Investment Regulators Accuse North Carolina Insurance Tycoon of Fraud | business news | Business Insurance

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DURHAM, N.C. (AP) — Federal securities regulators on Tuesday indicted a North Carolina-based insurance magnate, an associate and his investment advisory firm of defrauding clients of more than $75 million through complex schemes involving undisclosed transactions.

Attorneys for the US Securities and Exchange Commission filed a civil suit in Durham federal court against Gregory E. Lindberg of Durham, Christopher Herwig of Raleigh, and Malta-based Standard Advisory Services Limited.

Lindberg was founder and chairman of what was then called Eli Global, a Durham-based investment firm that ultimately owned hundreds of companies, including insurers.

Lindberg has also faced other recent civil and criminal prosecutions in North Carolina. A federal corruption case resulted in criminal convictions in 2020 that were recently overturned, let Lindberg out of federal prison awaiting a new trial.

His spokesman said Tuesday that Lindberg will fight the “false allegations” against him contained in the SEC lawsuit.

The complaint accuses the two men and Standard Advisory Services of violating the anti-fraud provisions of federal laws that regulate mutual funds. The government wants them to hand over the money it alleges they made fraudulently, in addition to paying penalties and interest. The investment advisory firm had been registered with the SEC until October 2019, according to the complaint.

A press release said the alleged fraud ran from mid-2017 to 2018. It involved “unique financial structures and various complex investments, orchestrated by the defendants for their own benefit,” Osman Nawaz, head of the Complex Financial Instruments Unit within of the SEC Division. Compliance, it said in the statement.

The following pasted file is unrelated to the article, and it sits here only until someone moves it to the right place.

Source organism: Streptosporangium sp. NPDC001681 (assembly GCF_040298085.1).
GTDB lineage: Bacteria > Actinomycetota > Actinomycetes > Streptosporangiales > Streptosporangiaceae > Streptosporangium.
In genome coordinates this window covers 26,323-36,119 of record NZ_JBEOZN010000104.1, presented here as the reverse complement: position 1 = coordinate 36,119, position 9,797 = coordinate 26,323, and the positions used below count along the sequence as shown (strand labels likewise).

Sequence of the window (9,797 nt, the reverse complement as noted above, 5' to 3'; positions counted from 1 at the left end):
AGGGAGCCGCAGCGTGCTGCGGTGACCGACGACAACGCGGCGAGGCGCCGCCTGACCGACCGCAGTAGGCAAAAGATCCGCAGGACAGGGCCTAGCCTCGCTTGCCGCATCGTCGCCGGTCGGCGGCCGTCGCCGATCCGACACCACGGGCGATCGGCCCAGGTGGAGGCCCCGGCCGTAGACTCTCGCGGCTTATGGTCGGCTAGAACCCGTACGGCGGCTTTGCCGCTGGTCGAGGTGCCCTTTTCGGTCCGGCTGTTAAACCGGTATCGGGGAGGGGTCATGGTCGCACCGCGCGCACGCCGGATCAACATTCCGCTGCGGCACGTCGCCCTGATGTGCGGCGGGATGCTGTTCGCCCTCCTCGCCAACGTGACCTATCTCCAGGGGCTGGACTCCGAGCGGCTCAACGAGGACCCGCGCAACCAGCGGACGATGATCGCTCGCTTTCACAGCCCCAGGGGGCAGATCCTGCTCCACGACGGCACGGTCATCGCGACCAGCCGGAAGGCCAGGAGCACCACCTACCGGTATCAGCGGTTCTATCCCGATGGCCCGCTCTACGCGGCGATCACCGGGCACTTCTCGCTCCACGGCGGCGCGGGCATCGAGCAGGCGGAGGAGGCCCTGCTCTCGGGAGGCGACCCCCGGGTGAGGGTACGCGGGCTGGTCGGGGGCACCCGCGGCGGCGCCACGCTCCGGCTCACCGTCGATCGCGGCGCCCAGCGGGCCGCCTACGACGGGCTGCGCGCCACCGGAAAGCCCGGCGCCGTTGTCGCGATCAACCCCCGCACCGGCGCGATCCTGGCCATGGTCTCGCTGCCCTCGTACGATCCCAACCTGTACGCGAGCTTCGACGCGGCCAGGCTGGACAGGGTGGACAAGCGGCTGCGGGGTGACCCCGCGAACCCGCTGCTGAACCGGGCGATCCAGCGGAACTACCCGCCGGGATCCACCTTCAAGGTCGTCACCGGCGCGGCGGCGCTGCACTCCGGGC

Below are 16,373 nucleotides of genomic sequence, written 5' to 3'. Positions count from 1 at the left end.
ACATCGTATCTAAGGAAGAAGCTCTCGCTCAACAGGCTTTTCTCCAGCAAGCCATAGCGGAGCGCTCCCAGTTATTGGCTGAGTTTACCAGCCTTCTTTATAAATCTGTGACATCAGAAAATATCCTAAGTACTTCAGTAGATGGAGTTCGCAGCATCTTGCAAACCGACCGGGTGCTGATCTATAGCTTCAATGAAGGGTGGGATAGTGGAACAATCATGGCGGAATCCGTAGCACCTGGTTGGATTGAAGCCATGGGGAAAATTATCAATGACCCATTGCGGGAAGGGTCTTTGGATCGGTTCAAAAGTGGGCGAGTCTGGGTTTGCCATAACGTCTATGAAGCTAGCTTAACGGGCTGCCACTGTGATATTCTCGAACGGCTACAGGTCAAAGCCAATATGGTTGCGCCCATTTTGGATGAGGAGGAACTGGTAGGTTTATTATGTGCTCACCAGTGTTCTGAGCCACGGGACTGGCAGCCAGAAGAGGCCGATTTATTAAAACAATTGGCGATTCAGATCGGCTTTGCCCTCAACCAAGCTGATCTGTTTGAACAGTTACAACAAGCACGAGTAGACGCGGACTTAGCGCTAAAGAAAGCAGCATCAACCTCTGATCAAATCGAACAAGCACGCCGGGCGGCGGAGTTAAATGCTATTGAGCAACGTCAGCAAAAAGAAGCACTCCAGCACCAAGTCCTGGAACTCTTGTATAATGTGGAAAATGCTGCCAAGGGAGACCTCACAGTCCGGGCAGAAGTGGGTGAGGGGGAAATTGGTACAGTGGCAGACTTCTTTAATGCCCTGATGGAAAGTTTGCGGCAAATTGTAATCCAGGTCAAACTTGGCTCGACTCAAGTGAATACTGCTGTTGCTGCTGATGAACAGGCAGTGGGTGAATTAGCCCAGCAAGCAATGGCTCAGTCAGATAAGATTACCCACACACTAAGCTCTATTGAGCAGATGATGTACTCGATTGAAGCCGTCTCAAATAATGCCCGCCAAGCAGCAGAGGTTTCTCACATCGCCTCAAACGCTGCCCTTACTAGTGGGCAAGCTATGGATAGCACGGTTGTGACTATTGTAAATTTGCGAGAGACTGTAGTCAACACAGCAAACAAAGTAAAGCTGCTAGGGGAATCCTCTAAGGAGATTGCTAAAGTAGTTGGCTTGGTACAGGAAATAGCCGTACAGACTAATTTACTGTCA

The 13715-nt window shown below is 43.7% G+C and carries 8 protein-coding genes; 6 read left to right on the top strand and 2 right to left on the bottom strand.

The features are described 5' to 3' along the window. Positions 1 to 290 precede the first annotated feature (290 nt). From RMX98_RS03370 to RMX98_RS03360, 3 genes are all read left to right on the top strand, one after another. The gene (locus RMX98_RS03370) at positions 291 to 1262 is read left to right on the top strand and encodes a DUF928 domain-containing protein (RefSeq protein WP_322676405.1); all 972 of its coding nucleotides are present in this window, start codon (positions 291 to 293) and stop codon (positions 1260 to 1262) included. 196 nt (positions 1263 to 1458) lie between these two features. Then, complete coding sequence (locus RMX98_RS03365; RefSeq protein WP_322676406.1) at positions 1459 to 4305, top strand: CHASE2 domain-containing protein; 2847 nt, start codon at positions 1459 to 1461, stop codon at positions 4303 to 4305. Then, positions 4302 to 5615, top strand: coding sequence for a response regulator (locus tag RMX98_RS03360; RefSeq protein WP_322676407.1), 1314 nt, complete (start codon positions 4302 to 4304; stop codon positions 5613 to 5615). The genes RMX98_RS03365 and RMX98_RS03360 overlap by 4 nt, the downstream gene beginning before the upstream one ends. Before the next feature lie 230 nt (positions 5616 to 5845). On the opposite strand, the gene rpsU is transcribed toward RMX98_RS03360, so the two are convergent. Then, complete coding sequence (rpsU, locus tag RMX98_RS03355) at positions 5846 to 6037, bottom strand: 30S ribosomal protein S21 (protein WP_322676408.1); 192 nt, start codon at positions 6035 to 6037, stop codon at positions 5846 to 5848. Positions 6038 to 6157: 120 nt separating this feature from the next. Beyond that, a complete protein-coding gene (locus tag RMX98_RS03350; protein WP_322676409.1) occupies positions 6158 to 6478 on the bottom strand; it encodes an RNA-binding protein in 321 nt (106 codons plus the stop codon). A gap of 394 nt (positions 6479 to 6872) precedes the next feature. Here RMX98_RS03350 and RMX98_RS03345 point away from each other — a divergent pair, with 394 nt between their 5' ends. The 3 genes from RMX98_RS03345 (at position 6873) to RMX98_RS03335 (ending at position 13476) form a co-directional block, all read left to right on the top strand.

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Lindberg owned Standard Advisory Services, while Herwig was its portfolio manager, according to the complaint. The transactions also involved four North Carolina insurance companies owned by Lindberg, the complaint alleges. The alleged fraud resulted in the misappropriation of client funds and advisory fees, according to the SEC.

The complaint came one day after a federal judge in Charlotte set a tentative March start date for a new criminal trial for Lindberg, once North Carolina’s largest political donor.

He was convicted in 2020 of attempting to bribe the North Carolina insurance commissioner to secure preferential regulatory treatment for his insurance business and sentenced to more than seven years in prison. But those convictions were overturned in June by a federal appeals court, which found the judge erred in giving jurors misleading instructions before deliberations.

Lindberg spokeswoman Susan Estrich said Tuesday that the SEC’s complaint is weak as is the unrelated criminal matter and was filed after the SEC was “shown millions of pages of documents to prove them wrong.” “.

Messages left Tuesday to Herwig’s phone numbers seeking comment were not immediately returned.

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